Authors: danah boyd, Eszter Hargittai, Jason Schultz, John Palfrey
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Citation: boyd, d., Hargittai, E., Schultz, J. & Palfrey, J. (2011). Why Parents Help Their Children Lie to Facebook about Age: Unintended Consequences of the "Children's Online Privacy Protection Act". First Monday. 16(11)
Facebook, like many communication services and social media sites, uses its Terms of Service (ToS) to forbid children under the age of 13 from creating an account. Such prohibitions are not uncommon in response to the Children's Online Privacy Protection Act (COPPA), which seeks to empower parents by requiring commercial Web site operators to obtain parental consent before collecting data from children under 13. Given economic costs, social concerns, and technical issues, most general-purpose sites opt to restrict underage access through their ToS. Yet in spite of such restrictions, research suggests that millions of underage users circumvent this rule and sign up for accounts on Facebook. Given strong evidence of parental concern about children's online activity, this raises questions of whether or not parents understand ToS restrictions for children, how they view children's practices of circumventing age restrictions, and how they feel about children's acccess being regulated. In this paper, we provide survey data that show that many parents know that their underage children are on Facebook in violation of the site's restrictions and that they are often complicit in helping their children join the site. Our data suggest that, by creating a context in which companies choose to restrict access to children, COPPA inadvertently undermines parents' ability to make choices and protect their children's data. Our data have significant implications for policy-makers, particularly in light of ongoing discussions surrounding COPPA and other age-based privacy laws.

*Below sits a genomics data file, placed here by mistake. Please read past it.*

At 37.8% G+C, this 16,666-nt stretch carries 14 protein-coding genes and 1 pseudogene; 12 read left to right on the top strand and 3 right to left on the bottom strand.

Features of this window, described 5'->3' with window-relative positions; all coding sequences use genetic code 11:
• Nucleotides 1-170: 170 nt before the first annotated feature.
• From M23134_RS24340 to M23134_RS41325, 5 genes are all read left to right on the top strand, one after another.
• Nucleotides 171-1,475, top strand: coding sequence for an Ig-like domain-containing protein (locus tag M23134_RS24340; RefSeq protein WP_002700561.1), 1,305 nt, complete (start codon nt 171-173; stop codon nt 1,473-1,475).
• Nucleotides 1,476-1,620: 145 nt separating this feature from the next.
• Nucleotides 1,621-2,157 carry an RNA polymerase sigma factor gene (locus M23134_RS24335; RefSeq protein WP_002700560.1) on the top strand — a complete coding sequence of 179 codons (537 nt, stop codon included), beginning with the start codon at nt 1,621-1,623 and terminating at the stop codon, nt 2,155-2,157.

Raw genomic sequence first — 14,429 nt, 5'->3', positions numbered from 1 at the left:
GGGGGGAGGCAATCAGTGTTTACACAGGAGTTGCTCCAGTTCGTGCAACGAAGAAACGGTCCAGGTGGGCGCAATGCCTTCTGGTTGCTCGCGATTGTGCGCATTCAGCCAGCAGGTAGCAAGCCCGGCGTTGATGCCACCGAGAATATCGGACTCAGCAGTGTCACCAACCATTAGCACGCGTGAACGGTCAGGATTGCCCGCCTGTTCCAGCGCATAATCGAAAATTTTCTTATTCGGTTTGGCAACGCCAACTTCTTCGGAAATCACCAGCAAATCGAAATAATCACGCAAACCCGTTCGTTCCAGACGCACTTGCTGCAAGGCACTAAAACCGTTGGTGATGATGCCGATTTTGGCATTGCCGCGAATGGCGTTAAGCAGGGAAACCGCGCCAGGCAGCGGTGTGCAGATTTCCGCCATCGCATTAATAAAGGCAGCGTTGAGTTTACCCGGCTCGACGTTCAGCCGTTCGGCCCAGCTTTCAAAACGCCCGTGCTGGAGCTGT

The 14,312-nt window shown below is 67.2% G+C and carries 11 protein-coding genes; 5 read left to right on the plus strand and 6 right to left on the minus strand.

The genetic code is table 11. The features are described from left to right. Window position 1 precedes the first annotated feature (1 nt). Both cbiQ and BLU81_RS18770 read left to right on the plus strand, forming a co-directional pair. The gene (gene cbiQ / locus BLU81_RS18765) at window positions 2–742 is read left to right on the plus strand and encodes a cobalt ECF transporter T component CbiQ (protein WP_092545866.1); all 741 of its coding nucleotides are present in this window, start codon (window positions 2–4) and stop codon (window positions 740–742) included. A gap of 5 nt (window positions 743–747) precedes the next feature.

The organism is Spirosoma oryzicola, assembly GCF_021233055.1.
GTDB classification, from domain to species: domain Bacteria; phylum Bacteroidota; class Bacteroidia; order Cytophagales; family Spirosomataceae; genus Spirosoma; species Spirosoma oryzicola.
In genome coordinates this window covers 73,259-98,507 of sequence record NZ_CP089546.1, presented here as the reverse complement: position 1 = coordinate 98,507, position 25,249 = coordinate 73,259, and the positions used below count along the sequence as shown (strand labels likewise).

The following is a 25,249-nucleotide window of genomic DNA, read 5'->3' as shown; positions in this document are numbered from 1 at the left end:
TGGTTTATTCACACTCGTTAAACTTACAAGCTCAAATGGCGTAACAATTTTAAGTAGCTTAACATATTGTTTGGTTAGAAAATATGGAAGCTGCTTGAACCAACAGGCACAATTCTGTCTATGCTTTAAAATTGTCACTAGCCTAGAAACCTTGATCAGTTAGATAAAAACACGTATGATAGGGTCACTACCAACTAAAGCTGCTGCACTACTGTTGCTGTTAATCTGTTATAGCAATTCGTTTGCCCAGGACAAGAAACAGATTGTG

- Background on the Children's Online Privacy Protection Act (COPPA)
- Research questions
- Data and methods
- Results: Parental practices and attitudes
- Discussion: The efficacy of COPPA
This project was supported by Microsoft Research. Its findings are solely the responsibility of the authors and do not necessarily represent the official views of Microsoft.
We would like to thank Maria Yarolin and Dana Markow from Harris Interactive for their tremendous help in survey design, implementation, and analysis. We are deeply indebted to Amanda Lenhart, Michele Ybarra, and Alex Leavitt for their extensive help at every stage of this project. We would also like to thank Charisse Corsbie–Massay, Kate Crawford, Jonathan Donner, Nicole Ellison, Bernie Hogan, Chris Hoofnagle, Jen King, Jo Korchmaros, Eden Litt, Sonia Livingstone, Mary Madden, Deirdre Mulligan, Irina Shklovski, Fred Stutzman, and Sarita Yardi for their help in designing the survey instrument and providing critical feedback. We are also are grateful for the numerous other scholars and critics who advised us on everything from survey design to statistical analysis including, and especially, those at Microsoft Research and Harvard’s Berkman Center. Finally, we are deeply grateful to First Monday’s anonymous reviewers who provided critical feedback and to Ed Valauskas — First Monday’s chief editor — for shepherding this paper through at a record speed.
This project was truly a large–scale collaboration and we are deeply appreciative of all who helped make it stronger.
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